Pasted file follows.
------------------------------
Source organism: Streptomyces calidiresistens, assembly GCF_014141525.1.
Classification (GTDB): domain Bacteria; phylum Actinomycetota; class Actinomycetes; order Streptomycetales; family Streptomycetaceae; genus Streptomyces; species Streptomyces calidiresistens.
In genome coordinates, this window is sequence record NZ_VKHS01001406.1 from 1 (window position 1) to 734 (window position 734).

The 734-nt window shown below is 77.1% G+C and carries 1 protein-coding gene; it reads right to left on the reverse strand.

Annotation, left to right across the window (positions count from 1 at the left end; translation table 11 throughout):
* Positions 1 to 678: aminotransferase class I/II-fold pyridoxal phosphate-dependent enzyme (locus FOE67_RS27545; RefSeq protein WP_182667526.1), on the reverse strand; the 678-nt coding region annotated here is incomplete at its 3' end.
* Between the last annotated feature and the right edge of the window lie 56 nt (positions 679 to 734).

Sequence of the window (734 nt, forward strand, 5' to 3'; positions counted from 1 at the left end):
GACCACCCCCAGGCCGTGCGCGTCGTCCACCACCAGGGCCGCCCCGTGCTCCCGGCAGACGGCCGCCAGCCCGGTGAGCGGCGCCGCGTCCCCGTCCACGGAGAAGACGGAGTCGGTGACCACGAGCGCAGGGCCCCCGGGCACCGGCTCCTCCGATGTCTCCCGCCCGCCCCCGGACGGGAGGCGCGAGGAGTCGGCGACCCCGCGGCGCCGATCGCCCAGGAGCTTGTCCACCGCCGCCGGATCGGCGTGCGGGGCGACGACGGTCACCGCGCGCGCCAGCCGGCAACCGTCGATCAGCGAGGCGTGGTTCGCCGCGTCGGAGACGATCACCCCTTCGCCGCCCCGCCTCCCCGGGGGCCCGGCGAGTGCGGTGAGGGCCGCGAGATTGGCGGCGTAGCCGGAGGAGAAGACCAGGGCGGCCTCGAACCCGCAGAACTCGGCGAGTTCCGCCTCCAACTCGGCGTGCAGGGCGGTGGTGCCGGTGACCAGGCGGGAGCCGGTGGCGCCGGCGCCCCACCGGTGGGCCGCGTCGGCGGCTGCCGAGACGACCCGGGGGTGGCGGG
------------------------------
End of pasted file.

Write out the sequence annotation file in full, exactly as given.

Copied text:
Source organism: Streptomyces calidiresistens, assembly GCF_014141525.1.
Classification (GTDB): domain Bacteria; phylum Actinomycetota; class Actinomycetes; order Streptomycetales; family Streptomycetaceae; genus Streptomyces; species Streptomyces calidiresistens.
In genome coordinates, this window is sequence record NZ_VKHS01001406.1 from 1 (window position 1) to 734 (window position 734).

The 734-nt window shown below is 77.1% G+C and carries 1 protein-coding gene; it reads right to left on the reverse strand.

Annotation, left to right across the window (positions count from 1 at the left end; translation table 11 throughout):
* Positions 1 to 678: aminotransferase class I/II-fold pyridoxal phosphate-dependent enzyme (locus FOE67_RS27545; RefSeq protein WP_182667526.1), on the reverse strand; the 678-nt coding region annotated here is incomplete at its 3' end.
* Between the last annotated feature and the right edge of the window lie 56 nt (positions 679 to 734).

Sequence of the window (734 nt, forward strand, 5' to 3'; positions counted from 1 at the left end):
GACCACCCCCAGGCCGTGCGCGTCGTCCACCACCAGGGCCGCCCCGTGCTCCCGGCAGACGGCCGCCAGCCCGGTGAGCGGCGCCGCGTCCCCGTCCACGGAGAAGACGGAGTCGGTGACCACGAGCGCAGGGCCCCCGGGCACCGGCTCCTCCGATGTCTCCCGCCCGCCCCCGGACGGGAGGCGCGAGGAGTCGGCGACCCCGCGGCGCCGATCGCCCAGGAGCTTGTCCACCGCCGCCGGATCGGCGTGCGGGGCGACGACGGTCACCGCGCGCGCCAGCCGGCAACCGTCGATCAGCGAGGCGTGGTTCGCCGCGTCGGAGACGATCACCCCTTCGCCGCCCCGCCTCCCCGGGGGCCCGGCGAGTGCGGTGAGGGCCGCGAGATTGGCGGCGTAGCCGGAGGAGAAGACCAGGGCGGCCTCGAACCCGCAGAACTCGGCGAGTTCCGCCTCCAACTCGGCGTGCAGGGCGGTGGTGCCGGTGACCAGGCGGGAGCCGGTGGCGCCGGCGCCCCACCGGTGGGCCGCGTCGGCGGCTGCCGAGACGACCCGGGGGTGGCGGG